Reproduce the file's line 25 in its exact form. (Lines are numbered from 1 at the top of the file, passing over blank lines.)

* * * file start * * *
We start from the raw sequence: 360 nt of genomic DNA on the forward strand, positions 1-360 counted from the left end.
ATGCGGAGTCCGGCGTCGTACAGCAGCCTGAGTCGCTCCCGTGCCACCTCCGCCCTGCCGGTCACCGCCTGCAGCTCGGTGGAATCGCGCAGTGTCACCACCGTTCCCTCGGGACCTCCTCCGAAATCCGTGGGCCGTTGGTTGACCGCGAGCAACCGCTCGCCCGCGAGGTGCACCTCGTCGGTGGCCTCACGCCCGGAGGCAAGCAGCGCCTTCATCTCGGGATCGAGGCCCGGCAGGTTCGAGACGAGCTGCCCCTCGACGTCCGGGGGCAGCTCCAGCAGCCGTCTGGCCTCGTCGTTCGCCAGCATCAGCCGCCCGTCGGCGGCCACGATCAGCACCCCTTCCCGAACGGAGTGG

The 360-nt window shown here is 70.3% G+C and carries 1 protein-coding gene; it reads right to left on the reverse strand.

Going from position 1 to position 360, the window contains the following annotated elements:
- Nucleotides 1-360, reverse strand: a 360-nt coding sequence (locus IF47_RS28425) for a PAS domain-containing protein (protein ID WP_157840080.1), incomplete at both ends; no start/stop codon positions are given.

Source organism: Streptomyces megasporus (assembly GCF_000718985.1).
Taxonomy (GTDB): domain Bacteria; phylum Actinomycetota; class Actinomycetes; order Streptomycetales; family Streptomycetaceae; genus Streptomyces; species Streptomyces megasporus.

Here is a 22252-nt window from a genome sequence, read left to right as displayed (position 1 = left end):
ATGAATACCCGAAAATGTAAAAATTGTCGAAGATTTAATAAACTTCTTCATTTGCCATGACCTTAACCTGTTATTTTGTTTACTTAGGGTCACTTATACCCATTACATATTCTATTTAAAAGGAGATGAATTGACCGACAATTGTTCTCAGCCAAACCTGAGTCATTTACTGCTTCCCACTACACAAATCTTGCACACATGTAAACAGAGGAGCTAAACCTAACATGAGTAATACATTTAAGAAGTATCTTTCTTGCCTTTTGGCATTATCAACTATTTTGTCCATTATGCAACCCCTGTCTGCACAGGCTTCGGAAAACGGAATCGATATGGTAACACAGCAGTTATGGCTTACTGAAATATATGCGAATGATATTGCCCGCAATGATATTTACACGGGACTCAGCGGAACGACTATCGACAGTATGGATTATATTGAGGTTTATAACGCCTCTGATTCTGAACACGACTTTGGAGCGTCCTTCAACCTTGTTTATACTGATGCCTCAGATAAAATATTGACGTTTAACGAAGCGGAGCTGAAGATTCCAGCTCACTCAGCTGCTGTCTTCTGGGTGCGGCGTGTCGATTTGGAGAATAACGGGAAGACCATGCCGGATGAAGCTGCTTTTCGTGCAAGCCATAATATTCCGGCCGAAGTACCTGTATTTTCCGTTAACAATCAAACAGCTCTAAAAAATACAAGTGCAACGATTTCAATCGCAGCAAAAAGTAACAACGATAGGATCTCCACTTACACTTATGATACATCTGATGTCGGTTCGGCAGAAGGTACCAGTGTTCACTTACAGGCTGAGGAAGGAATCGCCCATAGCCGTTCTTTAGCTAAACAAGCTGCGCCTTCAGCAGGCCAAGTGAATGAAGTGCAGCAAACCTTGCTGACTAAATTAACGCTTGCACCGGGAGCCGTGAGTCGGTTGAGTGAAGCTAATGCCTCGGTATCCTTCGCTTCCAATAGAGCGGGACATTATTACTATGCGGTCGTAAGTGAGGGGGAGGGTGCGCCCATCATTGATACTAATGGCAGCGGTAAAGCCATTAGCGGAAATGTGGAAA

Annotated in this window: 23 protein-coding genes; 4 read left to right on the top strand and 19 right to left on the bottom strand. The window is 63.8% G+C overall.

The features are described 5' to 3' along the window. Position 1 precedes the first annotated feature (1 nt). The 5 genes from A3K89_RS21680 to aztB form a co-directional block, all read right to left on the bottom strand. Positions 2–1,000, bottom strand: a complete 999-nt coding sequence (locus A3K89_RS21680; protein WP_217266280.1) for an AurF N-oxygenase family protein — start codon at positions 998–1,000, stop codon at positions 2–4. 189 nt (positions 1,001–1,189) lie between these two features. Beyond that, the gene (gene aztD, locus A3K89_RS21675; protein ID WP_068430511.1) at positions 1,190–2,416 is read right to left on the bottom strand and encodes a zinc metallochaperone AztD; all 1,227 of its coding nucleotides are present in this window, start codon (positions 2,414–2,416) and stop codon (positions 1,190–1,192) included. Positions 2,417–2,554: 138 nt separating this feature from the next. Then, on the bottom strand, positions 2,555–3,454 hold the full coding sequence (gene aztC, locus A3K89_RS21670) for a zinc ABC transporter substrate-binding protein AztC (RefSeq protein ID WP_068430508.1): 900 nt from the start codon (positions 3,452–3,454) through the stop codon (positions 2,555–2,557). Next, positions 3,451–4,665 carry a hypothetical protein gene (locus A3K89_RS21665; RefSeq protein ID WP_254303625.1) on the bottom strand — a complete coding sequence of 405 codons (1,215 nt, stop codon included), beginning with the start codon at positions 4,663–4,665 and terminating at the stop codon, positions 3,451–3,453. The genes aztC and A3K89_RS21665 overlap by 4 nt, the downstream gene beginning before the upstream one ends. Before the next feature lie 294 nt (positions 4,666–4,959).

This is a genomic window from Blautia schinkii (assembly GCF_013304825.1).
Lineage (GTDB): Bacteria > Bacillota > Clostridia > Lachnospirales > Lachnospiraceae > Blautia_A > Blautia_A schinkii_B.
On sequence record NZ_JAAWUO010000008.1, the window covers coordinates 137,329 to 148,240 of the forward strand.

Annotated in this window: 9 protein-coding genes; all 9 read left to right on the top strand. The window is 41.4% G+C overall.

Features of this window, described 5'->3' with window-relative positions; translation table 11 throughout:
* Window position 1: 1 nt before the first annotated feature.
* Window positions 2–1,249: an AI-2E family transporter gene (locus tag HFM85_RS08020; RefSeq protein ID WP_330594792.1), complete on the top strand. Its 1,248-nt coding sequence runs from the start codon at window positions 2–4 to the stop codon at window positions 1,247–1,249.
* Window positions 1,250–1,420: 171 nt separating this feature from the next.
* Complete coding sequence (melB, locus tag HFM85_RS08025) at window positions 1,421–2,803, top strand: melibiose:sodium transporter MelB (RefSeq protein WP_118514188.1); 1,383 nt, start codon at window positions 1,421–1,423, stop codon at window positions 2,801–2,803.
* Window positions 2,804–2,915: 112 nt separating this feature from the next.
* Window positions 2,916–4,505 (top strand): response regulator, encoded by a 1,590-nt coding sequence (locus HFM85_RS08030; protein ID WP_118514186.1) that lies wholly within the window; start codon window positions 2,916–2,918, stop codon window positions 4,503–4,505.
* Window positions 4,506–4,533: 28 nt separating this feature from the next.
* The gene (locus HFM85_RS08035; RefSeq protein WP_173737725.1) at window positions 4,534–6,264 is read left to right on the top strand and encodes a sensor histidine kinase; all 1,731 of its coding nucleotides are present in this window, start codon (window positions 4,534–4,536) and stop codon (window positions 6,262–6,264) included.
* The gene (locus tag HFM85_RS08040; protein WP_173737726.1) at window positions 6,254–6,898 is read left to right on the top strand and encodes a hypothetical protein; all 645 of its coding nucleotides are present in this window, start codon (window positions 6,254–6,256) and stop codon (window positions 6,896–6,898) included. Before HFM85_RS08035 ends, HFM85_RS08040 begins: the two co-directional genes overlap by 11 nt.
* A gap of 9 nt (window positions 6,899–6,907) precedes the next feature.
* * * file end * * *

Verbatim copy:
* The gene (locus tag HFM85_RS08040; protein WP_173737726.1) at window positions 6,254–6,898 is read left to right on the top strand and encodes a hypothetical protein; all 645 of its coding nucleotides are present in this window, start codon (window positions 6,254–6,256) and stop codon (window positions 6,896–6,898) included. Before HFM85_RS08035 ends, HFM85_RS08040 begins: the two co-directional genes overlap by 11 nt.